Hello everyone, this is Clement here, and I am very honored to be invited as a guest writer for OFP! I am here to start a series of posts on Chinese Pen Calligraphy. It is one of the interesting ways to use a fountain pen, yet has not been widely explored, at least in the English-speaking world.
Ever since I started posting on the Singapore Fountain Pens Lovers Facebook group back in 2014, many questions came to me on what pen/nib I used to obtain the effects that were shown in the writings. To be honest, I never really had a clear idea, and was experimenting with many different things (flex nibs, fude nibs, naginata nibs, ……) but I did not really have a clear idea also. Currently, after 3 to 4 years of testing and experimentation, I might have a better idea to justify a formal post on this matter. However, do note that this is what is written for now only. Maybe 3 to 4 years later, I might have a very different view again and come back to refute all these.
What Makes Chinese Writing Look Good?
Before we continue further, please look at these two characters. Which one looks better and why?
The “sharp edges” on the character on the right give it much more definition and “life”, even though structurally they look very similar.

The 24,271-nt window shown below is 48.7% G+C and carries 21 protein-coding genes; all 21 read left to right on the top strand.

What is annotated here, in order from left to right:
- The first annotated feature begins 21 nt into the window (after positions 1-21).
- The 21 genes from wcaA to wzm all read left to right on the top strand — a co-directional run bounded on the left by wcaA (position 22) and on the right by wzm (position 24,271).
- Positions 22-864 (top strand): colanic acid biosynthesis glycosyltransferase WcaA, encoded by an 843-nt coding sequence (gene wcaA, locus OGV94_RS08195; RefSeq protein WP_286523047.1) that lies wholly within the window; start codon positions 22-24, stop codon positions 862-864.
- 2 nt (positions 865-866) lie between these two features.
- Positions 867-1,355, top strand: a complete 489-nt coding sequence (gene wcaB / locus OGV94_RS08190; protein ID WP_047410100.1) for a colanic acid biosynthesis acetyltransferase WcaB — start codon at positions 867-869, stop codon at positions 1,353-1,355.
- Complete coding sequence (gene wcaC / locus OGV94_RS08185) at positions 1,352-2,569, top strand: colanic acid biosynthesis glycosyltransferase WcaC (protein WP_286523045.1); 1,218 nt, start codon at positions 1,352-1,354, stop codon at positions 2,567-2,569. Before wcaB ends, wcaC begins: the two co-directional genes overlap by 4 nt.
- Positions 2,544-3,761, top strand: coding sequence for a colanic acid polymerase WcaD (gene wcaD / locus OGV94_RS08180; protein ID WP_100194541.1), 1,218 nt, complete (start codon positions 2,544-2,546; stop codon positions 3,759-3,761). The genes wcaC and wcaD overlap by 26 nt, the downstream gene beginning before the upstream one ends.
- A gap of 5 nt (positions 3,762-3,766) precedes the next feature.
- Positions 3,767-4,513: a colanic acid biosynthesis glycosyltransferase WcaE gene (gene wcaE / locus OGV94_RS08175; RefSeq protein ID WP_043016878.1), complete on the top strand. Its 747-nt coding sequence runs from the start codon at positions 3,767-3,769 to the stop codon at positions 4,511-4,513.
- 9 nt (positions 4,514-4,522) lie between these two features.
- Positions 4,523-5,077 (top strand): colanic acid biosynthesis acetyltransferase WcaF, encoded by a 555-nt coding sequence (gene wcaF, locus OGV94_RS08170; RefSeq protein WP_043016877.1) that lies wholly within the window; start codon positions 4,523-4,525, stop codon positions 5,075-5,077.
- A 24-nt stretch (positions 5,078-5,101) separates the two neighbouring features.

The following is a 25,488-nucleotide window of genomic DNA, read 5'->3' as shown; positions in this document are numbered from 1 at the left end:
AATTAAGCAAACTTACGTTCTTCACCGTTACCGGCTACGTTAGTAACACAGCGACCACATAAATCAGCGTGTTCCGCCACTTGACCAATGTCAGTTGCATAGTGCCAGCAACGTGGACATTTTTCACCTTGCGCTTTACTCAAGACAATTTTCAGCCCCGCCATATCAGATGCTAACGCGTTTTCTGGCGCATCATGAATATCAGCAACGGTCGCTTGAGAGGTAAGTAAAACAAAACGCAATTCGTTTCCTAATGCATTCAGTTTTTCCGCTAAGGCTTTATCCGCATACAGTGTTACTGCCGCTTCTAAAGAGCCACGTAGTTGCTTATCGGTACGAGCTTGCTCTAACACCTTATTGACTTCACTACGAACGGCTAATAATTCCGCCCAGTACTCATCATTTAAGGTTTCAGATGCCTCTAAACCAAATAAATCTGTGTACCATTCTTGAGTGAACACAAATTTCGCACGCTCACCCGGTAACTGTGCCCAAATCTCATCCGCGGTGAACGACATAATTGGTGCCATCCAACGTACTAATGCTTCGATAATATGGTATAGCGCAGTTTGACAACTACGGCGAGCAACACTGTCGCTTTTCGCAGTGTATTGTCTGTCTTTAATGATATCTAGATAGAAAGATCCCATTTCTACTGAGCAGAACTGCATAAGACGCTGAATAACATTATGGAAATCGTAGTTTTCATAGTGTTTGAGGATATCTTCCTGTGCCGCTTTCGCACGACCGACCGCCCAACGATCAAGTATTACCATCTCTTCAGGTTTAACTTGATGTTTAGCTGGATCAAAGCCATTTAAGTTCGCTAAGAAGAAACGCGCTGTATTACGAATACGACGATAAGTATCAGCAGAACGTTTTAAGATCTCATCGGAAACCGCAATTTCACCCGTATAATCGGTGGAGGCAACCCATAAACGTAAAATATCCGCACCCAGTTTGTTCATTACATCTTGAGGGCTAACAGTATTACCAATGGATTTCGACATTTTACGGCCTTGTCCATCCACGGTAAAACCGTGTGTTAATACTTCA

The Aesthetic Sense of Chinese Writing is Still Rooted in Traditional Calligraphy
To explain this issue, we should go back into the world of traditional brush calligraphy to explore its aesthetic sense because ultimately, what we are talking about is beauty. How is beauty defined? How do you determine whether something looks good or not?
The old theory that has been proposed is that (let us talk about writing single characters only) there are two aspects to good writing:
- Pen technique
- Structure of the character.
Although the brush and fountain pen are very different writing instruments, if the aesthetic sense remains the same, then this theory still stands when transplanted to the world of pens.
So, in this case, because this is a fountain pen blog, I will save the discussion on structure for another more appropriate forum. Pen technique is closely related to the characteristics of the pen that is being used, and I think the knowledge and selection of tools warrants a serious discussion here.
The “Pen’s Cutting Edge” or 笔锋
With that background being set, we can come back to the first picture that was shown, the “sharp edges” on characters that give it more definition and “life”.
In traditional calligraphy, there is already a name for this, 笔锋. For those who don’t read Chinese, the main character is 锋, which means the sharp edge (of a metal tool, like a knife 刀锋). Yes, you read that right, this “sharp edge of a pen (or brush)”, although small, is a significant feature of Chinese calligraphy, no matter what your writing tool is. Therefore, in pen calligraphy, it would be nice if we had writing tools that could replicate this effect relatively easily. For me at least, this is one of the very first features I look for when testing out fountain pens: is it easy to create 笔锋 or these tiny sharp edges?
In the next few posts, I will start sharing information on how the nibs of various manufacturers are helpful (or not helpful) in creating the sharp edges and details in writing, and also, discussions on associated topics like inks and papers, and how they can contribute to the overall success (or failure) in Chinese writing.
Thanks for Reading